There was a friendly face waiting to greet Brett Brown everywhere he turned at the AT&T Center. After spending seven seasons as an assistant coach with San Antonio, Brown returned to the AT&T Center on Monday for the first time as Sixers head coach. “You get flooded with so many memories of championships and good people and just elite competitors under a roof of an organization that is so prideful in doing the right thing,” Brown said. “[They are] led by I think the best coach in the game and a general manager that complements the head coach so well. You come back here, you revisit with all those types of memories and friends you haven’t seen in a while.” The trip down memory lane ended in familiar fashion for the Spurs -- with a lopsided victory -- if an unfamiliar outcome for Brown in San Antonio. The Spurs rolled to a 113-91 victory on Monday night, extending their winning streak to 14 while handing the Sixers their 25th straight loss. The victory proved bittersweet because it came against “one of my best friends,” San Antonio head coach Gregg Popovich said. “No, it’s never any fun doing that,” Popovich said. “Win or lose, it’s never fun either way. The wins aren’t as much fun and the losses are bad because they are losses, losses speak for themselves. You want to enjoy your wins, but it’s just harder when it’s with somebody like that.” Making it even harder is the dubious path it kept the Sixers on. The Sixers next play Thursday in Houston, where they can match the NBA record for consecutive losses of 26 straight set by the Cleveland Cavaliers in 2010-11. “I feel terribly for him, but I don’t feel sorry for him,” Popovich said. “I feel badly for him because he has to go through it, but I don’t need to feel sorry for him because he would be angry if he knew I felt sorry for him because he doesn’t want anyone to feel sorry for him. “He doesn’t feel bad for himself, I can tell you. He looks forward to going to work every day and he’s going to work those guys to death and he’s going to love them to death, both at the same time, that’s who he is.” One of the most important lessons Brown learned under Popovich is focusing on the bigger picture. Winning and losing streaks are never as telling as what they eventually lead to is a mantra the Spurs' coaches and players preach.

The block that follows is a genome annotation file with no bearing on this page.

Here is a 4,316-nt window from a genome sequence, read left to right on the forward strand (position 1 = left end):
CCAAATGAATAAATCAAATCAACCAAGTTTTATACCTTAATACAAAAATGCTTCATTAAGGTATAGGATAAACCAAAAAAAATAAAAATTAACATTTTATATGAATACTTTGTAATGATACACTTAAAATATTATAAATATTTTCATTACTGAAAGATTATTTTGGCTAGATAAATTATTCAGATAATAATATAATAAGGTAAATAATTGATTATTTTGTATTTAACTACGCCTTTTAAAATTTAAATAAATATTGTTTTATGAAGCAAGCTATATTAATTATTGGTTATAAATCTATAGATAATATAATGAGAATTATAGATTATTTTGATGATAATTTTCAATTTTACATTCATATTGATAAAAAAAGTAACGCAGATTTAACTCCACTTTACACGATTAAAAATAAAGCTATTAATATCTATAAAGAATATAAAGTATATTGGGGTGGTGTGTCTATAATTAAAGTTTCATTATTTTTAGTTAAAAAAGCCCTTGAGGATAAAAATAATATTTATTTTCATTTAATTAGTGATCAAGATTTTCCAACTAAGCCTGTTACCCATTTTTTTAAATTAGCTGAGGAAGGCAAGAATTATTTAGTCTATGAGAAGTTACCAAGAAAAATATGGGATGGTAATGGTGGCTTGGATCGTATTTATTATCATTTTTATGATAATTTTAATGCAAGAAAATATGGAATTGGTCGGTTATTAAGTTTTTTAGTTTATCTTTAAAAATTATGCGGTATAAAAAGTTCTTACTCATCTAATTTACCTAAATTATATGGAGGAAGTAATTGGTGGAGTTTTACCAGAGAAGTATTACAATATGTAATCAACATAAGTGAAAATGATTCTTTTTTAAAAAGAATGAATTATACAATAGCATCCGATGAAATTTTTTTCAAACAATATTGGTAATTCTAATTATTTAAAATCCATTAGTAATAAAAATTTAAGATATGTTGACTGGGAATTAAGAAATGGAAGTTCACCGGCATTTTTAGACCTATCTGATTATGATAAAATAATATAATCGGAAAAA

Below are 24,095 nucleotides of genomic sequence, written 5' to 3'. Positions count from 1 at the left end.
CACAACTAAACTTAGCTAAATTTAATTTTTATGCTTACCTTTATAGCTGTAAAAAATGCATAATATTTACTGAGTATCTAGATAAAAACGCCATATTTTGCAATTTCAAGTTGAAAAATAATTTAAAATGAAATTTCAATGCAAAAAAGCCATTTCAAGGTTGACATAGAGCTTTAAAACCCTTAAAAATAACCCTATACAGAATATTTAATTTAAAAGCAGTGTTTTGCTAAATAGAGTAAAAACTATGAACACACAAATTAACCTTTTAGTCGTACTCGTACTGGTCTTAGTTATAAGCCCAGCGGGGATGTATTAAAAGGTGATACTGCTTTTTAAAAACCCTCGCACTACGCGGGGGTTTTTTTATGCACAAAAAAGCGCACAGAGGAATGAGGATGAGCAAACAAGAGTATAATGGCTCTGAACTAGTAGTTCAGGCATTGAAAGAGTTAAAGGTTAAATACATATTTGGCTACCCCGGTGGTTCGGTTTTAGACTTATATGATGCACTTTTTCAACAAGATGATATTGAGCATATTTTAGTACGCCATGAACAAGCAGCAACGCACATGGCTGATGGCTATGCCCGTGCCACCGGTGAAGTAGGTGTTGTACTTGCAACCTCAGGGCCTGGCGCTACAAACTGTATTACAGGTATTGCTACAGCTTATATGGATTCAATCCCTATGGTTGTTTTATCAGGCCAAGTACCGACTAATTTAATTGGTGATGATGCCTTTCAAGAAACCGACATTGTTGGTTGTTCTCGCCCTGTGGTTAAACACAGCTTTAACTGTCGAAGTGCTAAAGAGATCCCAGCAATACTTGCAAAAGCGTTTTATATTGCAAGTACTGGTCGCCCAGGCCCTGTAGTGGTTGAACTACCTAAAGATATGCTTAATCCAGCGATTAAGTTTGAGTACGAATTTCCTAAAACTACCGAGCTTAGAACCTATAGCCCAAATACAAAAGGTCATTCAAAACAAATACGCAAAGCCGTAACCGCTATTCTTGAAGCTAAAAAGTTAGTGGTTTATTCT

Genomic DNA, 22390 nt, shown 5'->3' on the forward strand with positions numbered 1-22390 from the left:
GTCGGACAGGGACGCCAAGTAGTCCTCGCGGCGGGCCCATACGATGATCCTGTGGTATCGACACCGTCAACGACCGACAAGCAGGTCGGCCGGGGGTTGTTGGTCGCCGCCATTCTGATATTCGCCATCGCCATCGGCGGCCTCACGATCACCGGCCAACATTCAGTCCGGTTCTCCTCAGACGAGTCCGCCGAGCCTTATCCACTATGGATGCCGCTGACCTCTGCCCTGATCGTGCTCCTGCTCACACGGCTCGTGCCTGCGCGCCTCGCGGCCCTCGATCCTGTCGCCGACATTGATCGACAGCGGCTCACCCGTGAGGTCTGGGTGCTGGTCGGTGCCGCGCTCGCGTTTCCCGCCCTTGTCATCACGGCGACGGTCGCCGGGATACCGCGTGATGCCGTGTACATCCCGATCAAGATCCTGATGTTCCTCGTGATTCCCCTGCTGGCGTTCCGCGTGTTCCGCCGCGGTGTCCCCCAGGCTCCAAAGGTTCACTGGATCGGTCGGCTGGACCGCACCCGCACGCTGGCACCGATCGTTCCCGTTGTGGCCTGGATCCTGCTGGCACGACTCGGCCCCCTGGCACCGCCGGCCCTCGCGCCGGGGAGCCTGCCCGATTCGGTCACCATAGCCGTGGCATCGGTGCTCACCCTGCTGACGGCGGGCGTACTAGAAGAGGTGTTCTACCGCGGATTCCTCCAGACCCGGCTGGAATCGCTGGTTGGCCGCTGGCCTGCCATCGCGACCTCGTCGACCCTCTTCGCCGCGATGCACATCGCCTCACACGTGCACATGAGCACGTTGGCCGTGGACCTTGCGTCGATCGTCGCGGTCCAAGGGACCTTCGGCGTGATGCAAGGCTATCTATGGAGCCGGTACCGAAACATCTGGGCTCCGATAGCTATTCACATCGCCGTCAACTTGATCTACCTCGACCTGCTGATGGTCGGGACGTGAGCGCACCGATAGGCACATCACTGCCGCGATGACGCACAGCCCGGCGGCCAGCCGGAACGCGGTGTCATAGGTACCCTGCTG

Popovich feels bad, but not sorry, for Brett Brown
CSN Philly | Mar 26